WASHINGTON (AP) — Episcopal Church headquarters said Tuesday that its hierarchy's closed-door March meeting will discuss whether — and how — to provide special visiting bishops to serve conservative parishes that oppose their regular bishops.
That announcement confirmed a report from the American Anglican Council, a conservative group that has pushed the idea since 1999. It surveyed leaders of 8,000 parishes last month on whether they want such special treatment.
National Presiding Bishop Frank Griswold notified the bishops Dec. 13 that the House of Bishops' March 7-12 meeting at Camp Allen, near Houston, would discuss schism threats and proposals for "sustained pastoral care" for "congregations that feel removed from their bishop."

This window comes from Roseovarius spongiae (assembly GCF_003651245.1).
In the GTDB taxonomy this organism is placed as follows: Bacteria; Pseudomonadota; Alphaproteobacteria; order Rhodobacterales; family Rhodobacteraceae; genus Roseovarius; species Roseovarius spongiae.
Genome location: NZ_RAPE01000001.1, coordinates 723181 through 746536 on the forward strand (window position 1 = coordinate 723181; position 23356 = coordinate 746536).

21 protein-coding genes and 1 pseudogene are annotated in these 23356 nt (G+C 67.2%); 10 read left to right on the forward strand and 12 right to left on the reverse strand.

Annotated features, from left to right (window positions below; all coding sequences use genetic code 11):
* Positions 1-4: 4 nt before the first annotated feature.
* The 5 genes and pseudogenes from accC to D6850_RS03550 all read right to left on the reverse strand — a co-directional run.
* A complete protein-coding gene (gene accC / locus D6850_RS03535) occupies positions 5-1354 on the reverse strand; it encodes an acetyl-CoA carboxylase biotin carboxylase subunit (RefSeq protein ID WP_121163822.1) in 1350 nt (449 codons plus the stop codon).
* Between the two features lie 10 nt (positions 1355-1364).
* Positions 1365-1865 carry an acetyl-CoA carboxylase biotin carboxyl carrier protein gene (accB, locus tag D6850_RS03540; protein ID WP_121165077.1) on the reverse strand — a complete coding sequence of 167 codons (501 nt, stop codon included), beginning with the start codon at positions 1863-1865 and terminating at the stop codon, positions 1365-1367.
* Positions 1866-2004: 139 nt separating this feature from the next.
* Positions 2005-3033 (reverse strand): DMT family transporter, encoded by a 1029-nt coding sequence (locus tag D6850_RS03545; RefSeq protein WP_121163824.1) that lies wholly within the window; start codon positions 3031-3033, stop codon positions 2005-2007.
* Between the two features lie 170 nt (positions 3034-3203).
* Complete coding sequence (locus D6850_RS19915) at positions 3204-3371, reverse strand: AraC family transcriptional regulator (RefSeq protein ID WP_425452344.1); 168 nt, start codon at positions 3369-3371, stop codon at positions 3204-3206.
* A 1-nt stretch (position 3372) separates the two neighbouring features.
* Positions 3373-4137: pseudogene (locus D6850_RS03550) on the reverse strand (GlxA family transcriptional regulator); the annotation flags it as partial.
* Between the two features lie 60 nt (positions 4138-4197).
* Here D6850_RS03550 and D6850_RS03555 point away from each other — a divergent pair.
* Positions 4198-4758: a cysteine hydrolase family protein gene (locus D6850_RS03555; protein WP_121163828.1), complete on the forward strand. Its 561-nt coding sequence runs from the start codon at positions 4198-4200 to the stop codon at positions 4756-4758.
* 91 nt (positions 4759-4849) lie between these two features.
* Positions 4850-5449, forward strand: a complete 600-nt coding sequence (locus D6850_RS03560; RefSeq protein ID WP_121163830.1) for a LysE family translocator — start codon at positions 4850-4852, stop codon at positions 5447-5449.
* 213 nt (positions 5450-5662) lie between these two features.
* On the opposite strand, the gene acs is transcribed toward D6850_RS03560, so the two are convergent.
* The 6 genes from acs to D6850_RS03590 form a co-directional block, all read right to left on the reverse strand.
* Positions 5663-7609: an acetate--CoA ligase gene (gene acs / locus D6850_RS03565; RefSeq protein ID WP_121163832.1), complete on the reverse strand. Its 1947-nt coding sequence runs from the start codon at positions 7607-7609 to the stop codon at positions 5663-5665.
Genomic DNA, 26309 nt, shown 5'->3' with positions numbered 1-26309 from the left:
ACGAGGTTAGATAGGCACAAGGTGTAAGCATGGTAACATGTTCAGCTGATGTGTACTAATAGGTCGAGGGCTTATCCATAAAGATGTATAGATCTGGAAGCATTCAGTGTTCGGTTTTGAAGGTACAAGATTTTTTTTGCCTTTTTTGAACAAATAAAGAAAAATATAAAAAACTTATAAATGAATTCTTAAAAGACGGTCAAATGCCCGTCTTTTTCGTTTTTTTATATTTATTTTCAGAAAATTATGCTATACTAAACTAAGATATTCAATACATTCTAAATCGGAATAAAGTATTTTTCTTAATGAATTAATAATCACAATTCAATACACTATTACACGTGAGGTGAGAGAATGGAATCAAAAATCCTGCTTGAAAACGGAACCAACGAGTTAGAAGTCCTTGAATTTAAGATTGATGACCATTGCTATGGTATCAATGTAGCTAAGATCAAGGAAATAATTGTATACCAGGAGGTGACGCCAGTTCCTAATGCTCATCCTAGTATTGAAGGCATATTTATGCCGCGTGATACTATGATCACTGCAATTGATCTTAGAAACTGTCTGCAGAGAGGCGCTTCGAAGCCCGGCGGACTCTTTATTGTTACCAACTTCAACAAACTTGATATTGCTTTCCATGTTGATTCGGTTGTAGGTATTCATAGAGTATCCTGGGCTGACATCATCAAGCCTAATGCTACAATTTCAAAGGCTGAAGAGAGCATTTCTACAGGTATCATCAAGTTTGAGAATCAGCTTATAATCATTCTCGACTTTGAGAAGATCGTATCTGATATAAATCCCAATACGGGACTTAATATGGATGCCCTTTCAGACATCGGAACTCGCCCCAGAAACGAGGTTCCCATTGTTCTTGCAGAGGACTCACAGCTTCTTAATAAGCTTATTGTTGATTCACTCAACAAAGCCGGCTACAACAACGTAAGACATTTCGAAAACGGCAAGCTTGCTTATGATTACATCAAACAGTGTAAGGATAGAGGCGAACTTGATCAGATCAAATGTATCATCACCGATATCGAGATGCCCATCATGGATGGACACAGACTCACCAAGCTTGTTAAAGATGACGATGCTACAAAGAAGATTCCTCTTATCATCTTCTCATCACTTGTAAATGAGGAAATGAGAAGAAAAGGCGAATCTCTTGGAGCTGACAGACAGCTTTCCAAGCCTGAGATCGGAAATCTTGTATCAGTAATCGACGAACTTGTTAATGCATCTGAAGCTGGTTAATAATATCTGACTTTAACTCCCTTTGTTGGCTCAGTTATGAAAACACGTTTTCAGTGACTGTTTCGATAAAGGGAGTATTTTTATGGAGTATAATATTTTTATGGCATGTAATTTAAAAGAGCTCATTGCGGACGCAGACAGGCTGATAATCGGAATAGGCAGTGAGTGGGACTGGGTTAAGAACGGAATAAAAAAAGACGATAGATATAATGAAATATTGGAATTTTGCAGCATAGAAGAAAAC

The Church of England has long provided visiting or "flying" bishops for congregations that oppose women priests, and some U.S. Episcopalians also oppose women clergy. But the greater concern among U.S. conservatives involves the church's policy on letting bishops and dioceses take their own stand on homosexual clergy and blessings for same-sex couples.
Last year, Griswold and the other 37 leaders of world Anglican branches, known as "primates," endorsed "sustained pastoral care." Conservatives said that committed Griswold to the visiting bishops idea, but Griswold later insisted it did not.